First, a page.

As previously announced, Equity has recruited former OSHA Chief Dr. David Michaels to consult with the union to establish a plan for a safe return to work. Shindle says that Michaels is currently familiarizing himself with the ins and outs of the industry and the unique requirements of the theatrical workplace. “We are moving as quickly as possible to determine when it’s going to be safe, for example, for one actor to hand a prop to another actor. There are some accommodations that may need to be made creatively,” said Shindle. When asked if the availability of an effective vaccine would need to be in place in order to re-open, Shindle declined to confirm that this would be necessary, feeling it would be speculative. Instead, Equity is focused on the partnership within this coalition of unions to find safe solutions to get back to work as quickly as possible, saying that directors and choreographers may have to get creative.
Safety is the utmost priority. “We have to know that it’s safe onstage and backstage in addition to in the audience, before we are comfortable that it is safe to going back to work.”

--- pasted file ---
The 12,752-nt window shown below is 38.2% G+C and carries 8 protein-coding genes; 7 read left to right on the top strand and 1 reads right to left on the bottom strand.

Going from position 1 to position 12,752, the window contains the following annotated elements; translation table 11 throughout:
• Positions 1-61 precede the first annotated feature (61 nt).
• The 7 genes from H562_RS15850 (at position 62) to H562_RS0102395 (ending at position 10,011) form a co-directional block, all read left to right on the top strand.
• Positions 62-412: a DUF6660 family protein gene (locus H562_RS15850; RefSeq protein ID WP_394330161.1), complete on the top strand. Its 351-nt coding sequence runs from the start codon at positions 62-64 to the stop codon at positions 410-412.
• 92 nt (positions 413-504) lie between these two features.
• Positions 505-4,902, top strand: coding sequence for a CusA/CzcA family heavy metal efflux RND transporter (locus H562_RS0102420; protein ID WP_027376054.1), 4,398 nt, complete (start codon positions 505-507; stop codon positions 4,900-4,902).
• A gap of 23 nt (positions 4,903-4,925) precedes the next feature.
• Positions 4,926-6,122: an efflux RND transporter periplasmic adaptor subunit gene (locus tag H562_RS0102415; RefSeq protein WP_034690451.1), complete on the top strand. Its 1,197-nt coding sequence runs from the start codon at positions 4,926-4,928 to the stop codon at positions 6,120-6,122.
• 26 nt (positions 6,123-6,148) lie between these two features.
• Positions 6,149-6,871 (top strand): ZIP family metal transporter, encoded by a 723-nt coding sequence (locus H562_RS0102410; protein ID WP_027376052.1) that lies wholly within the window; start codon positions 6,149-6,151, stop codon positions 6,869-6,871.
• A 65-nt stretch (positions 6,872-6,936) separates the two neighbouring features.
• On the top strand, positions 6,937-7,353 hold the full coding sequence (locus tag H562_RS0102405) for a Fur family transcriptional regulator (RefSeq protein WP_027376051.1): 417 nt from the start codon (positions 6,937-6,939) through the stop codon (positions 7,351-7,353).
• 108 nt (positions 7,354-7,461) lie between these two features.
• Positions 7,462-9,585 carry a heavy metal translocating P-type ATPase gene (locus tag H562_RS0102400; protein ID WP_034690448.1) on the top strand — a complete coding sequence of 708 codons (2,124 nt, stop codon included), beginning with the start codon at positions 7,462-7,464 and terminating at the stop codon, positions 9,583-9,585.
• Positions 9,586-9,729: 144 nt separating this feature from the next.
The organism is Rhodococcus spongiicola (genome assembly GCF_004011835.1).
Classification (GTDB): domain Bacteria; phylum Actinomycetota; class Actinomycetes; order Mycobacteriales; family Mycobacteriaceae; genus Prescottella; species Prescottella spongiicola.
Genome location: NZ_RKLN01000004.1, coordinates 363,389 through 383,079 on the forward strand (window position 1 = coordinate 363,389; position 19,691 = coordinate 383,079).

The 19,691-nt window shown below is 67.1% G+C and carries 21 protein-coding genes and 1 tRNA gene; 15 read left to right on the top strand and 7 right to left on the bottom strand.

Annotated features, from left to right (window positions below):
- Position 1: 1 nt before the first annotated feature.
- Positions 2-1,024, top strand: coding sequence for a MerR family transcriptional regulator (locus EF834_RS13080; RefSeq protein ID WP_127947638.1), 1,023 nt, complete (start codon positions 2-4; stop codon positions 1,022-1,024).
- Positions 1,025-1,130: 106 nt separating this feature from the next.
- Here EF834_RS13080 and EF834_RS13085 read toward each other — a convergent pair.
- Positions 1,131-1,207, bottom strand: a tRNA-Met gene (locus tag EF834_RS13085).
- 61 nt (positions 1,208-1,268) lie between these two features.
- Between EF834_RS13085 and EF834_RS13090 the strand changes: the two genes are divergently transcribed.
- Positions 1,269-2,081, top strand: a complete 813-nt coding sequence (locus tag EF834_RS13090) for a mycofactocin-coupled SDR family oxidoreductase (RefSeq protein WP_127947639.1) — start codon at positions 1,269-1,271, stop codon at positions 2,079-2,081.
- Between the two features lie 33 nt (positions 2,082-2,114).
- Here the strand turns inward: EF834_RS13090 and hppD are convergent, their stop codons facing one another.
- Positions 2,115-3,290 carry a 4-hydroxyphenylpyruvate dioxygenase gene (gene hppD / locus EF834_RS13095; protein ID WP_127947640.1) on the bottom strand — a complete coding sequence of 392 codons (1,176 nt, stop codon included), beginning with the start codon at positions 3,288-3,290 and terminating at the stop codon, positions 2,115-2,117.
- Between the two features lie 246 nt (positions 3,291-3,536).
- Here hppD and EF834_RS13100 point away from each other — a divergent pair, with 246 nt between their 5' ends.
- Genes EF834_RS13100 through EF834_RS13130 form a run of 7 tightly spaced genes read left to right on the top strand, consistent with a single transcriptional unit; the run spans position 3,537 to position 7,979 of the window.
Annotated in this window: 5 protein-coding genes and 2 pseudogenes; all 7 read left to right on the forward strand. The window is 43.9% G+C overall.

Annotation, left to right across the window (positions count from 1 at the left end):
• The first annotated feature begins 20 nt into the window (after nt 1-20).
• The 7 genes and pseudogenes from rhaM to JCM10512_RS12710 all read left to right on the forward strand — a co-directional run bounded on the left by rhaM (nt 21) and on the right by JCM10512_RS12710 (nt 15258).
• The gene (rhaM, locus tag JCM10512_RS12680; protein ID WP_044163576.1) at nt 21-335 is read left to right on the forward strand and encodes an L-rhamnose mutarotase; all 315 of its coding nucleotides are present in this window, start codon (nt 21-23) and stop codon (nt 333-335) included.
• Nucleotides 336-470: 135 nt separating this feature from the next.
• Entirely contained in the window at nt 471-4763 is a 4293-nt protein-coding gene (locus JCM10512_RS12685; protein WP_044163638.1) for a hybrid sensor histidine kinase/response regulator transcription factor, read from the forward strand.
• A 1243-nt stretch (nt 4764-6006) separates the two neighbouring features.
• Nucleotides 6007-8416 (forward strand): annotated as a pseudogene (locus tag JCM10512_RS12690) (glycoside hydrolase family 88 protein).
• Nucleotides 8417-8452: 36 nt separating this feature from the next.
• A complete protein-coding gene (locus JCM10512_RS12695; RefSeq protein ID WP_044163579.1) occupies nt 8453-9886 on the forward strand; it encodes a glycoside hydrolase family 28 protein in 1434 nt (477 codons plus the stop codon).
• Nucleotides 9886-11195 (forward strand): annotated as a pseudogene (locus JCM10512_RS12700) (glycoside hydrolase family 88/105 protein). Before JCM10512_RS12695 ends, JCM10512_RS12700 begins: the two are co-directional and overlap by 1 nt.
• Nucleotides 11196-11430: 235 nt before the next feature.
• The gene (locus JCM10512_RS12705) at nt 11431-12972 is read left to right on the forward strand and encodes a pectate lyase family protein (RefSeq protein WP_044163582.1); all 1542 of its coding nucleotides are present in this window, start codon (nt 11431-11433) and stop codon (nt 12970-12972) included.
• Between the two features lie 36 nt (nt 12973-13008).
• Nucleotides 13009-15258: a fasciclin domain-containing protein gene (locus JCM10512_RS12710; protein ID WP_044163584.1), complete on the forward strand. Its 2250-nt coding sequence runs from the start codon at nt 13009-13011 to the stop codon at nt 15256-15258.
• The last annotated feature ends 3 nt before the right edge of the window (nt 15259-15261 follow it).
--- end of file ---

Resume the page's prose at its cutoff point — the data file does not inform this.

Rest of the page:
Until it is safe to return to work—be it in an orchestra pit, onstage, backstage, on set, in a studio—the coalition is dedicated to preserving the security of its members during this spike in unemployment. “We went from record [low] unemployment last season to 100 percent unemployment,” Shindle said.
Schlamme reported that the DGA had helped fast-track residual payments to its members and ensured payment for current work.
Gabrielle Carteris, President of SAG-AFTRA, emphasized her union’s push to expand and extend the critical components of the CARES Act as they urge “Congress to take action closing the mixed income loophole as well as protecting defined benefit pension plans,” she said.
The push for increased assistance from Congress was seconded by every leader on the call in a show of industry unity.
Loeb highlighted IATSE’s priority to ensure inclusion of their approximately 150,000 members in any governmental relief program via their local unions that “need to be included in the PPP [Paycheck Protection Program] for small businesses, because that is what they are.” He continued, “We need to extend unemployment insurance as well as COBRA coverage … and pension plan relief is also a priority.”
Shindle added that while Equity continues to work with state and local government as well as employers to ensure their members have healthcare, they have also been pushing for Congress to do more—namely in the form of a 100 percent COBRA subsidy. She called on Congress for arts funding, as well, so that members have theatres to go back to.